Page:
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Home / India / Covid: Karnataka hospitals stare at imminent shortage of medical-grade oxygen

Covid: Karnataka hospitals stare at imminent shortage of medical-grade oxygen

The rising number of patients with severe respiratory distress threatening to increase the demand fourfold
While the total consumption of medical-grade oxygen in the state was around 280 tonnes on Saturday, it had crossed 300 tonnes on Monday, sources in the state health department said.

K.M. Rakesh   |   Bangalore   |   Published 21.04.21, 02:00 AM

Hospitals in Karnataka are staring at an imminent shortage of medical-grade oxygen, with the rising number of Covid-19 patients with severe respiratory distress threatening to increase the demand fourfold.

While the total consumption of medical-grade oxygen in the state was around 280 tonnes on Saturday, it had crossed 300 tonnes on Monday, sources in the state health department said.

“Our statewide requirement could go up to 1,200 tonnes per day if the spike continues in this manner for another couple of weeks,” a health department official, who declined to be named, told The Telegraph on Tuesday.

Karnataka has seven plants that manufacture liquid oxygen, with a total daily capacity of 810 tonnes.

The shortage, currently limited to some small hospitals in rural and semi-urban areas, could soon hit the bigger hospitals if oxygen production was not ramped up, the source said.

Dr K. Harish, associate dean in-charge of the Covid-19 wards at the Ramaiah Medical College Hospital and the Ramaiah Memorial Hospital in Bangalore, said the two facilities had stocks of about 20 kilolitres (approximately 7 tonnes) of oxygen.

“Usually this stock lasts six days, but now we have to refill the (storage) plant every alternate day. Such is the rise in the demand for oxygen,” he said.

The two hospitals together had 550 Covid patients on Tuesday morning.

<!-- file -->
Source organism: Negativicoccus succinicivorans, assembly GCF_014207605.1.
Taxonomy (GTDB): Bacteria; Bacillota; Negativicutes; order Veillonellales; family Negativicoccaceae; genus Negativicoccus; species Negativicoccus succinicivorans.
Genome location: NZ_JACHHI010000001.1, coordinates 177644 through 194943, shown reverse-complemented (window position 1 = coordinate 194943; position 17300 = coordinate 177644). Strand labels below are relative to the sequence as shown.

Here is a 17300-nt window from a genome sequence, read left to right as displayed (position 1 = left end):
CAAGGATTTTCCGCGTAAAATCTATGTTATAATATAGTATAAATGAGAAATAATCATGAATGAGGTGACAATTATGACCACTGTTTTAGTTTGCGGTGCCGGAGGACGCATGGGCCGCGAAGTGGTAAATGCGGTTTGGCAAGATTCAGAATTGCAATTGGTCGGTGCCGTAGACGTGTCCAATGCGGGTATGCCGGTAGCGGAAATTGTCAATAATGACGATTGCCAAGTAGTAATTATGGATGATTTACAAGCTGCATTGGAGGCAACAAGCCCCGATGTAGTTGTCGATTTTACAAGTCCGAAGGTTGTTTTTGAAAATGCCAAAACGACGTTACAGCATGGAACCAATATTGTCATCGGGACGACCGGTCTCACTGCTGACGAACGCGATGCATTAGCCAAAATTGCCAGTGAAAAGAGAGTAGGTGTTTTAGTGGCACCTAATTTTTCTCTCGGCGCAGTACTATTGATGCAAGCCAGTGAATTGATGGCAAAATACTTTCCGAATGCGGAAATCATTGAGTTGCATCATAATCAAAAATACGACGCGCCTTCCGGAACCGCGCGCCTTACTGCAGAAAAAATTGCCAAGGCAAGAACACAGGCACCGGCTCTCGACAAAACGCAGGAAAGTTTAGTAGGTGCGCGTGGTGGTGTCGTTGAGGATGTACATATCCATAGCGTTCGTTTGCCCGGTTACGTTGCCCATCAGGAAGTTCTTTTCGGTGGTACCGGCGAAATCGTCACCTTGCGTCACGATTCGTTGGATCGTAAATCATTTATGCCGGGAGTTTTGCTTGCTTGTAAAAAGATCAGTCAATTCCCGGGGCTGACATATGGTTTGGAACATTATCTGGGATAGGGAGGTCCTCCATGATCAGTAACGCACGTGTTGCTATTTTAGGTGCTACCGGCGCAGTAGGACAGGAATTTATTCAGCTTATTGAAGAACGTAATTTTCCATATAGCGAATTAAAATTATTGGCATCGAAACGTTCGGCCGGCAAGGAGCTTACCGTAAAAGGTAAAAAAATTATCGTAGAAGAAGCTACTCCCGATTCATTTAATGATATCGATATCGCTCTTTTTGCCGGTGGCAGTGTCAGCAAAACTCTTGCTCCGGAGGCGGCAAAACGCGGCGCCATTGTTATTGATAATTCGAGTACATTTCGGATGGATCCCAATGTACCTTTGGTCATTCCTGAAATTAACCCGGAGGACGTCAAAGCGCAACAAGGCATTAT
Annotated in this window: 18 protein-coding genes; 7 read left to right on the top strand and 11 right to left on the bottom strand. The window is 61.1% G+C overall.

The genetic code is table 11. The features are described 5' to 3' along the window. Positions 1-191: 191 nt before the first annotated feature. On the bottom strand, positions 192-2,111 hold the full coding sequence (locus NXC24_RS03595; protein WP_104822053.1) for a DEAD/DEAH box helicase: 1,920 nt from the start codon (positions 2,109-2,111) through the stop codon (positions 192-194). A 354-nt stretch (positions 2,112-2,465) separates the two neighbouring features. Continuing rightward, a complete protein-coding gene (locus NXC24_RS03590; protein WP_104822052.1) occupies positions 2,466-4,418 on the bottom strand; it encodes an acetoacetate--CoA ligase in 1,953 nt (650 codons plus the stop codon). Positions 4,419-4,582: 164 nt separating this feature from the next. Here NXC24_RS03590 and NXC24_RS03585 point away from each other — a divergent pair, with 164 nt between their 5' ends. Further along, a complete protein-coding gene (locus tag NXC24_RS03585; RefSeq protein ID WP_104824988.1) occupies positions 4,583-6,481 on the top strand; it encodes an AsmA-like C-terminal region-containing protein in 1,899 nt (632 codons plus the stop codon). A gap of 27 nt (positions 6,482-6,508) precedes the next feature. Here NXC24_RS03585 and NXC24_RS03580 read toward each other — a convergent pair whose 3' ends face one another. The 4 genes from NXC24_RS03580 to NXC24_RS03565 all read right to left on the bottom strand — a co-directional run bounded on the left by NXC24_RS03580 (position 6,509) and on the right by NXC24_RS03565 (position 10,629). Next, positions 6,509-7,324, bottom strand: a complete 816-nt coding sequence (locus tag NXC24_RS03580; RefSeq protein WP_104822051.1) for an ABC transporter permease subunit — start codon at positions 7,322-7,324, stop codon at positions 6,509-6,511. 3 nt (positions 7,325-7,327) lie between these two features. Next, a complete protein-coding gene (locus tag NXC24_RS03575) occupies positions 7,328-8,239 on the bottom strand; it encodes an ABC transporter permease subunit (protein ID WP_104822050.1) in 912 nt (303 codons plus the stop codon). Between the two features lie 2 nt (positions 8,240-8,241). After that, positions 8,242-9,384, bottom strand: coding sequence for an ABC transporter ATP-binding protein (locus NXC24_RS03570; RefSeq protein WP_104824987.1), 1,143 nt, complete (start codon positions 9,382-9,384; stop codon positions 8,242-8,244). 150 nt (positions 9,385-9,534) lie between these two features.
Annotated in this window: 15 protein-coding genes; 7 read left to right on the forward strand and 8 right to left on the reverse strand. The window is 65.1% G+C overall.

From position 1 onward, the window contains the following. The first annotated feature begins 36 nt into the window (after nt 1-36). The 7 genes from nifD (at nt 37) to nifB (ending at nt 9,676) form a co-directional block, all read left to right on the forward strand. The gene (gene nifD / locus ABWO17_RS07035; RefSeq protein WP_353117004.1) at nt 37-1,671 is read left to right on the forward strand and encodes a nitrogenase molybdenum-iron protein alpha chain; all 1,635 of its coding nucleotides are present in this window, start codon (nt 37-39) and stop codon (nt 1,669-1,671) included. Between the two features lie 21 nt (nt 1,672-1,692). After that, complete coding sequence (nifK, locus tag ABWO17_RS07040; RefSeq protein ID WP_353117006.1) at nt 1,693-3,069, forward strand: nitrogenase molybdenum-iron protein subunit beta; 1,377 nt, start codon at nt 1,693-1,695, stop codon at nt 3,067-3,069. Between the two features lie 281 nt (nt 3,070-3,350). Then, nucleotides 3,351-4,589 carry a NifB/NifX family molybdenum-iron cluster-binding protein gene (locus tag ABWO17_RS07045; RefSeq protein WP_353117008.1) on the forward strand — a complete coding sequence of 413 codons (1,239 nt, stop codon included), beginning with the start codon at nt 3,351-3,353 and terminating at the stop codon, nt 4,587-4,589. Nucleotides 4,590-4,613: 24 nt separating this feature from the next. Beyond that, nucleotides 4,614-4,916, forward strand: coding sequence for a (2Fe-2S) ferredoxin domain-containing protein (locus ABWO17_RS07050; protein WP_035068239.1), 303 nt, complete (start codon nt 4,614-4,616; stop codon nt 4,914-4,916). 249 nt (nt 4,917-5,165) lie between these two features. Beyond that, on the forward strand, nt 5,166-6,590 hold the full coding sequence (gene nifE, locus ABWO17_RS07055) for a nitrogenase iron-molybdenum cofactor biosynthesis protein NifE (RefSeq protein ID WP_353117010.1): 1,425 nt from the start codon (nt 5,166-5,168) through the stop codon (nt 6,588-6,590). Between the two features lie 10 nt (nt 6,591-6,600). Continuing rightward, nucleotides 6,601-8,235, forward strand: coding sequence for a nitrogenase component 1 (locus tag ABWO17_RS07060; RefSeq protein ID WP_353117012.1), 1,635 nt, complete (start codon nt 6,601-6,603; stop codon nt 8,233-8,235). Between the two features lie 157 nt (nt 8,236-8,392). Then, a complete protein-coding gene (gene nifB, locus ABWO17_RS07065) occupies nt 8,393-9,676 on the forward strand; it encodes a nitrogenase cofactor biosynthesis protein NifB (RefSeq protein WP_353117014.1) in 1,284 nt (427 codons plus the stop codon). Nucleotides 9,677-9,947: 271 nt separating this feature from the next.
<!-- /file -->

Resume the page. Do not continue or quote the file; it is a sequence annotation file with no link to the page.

A doctor who works at the Covid ICU in the government-run Bowring and Lady Curzon Hospital here painted a grim picture.

The doctor said the Charaka Superspeciality Hospital, launched in October 2020 as part of the state government’s plan to ramp up facilities to treat Covid-19, lacked a dedicated oxygen storage facility.

“Any big hospital should have a proper oxygen manifold system that maintains a steady supply to the wards and operation theatres. But Charaka does not have one yet. So we are forced to use regular cylinders to administer oxygen to patients with severe respiratory issues,” the doctor, who requested anonymity, said.

An oxygen manifold is an array of inter-connected oxygen cylinders linked to an oxygen pipeline that caters to patients.

The doctor said the oxygen shortage had already begun to bite government hospitals in Karnataka.

“Ideally, all Covid-19 patients who need respiratory support should be provided ‘high-flow’ oxygen. But the way the shortage is staring at us, I fear tough times ahead unless the government ramps up manufacture and supplies,” the doctor said.

An aide to health minister K. Sudhakar told this newspaper: “Oxygen manufacturers have assured full cooperation in ramping up production since we would need between 800 and 1,000 tonnes daily if the spike continues for a few more weeks.”

Also, some Karnataka hospitals are short of the drug remdesivir, used to treat Covid patients.

“Our daily requirement is 120 vials of remdesivir but yesterday (Monday) we could manage just 40 vials,” Dr Harish said.

“We don’t know how things will pan out with the shortage of remdesivir and an impending shortage of oxygen.”

R. Ashok, state revenue minister and vice-chairman of the Karnataka Disaster Management Authority which is in charge of Covid management, dismissed the fears.

“Today we are releasing 20,000 vials of remdesivir — 10,000 each for government and private hospitals,” he told reporters ahead of an online meeting with chief minister B.S. Yediyurappa, who is under treatment for Covid.

Karnataka recorded 15,785 Covid cases on Monday, which took its total active cases to 142,084. The state’s Covid death toll is 146.

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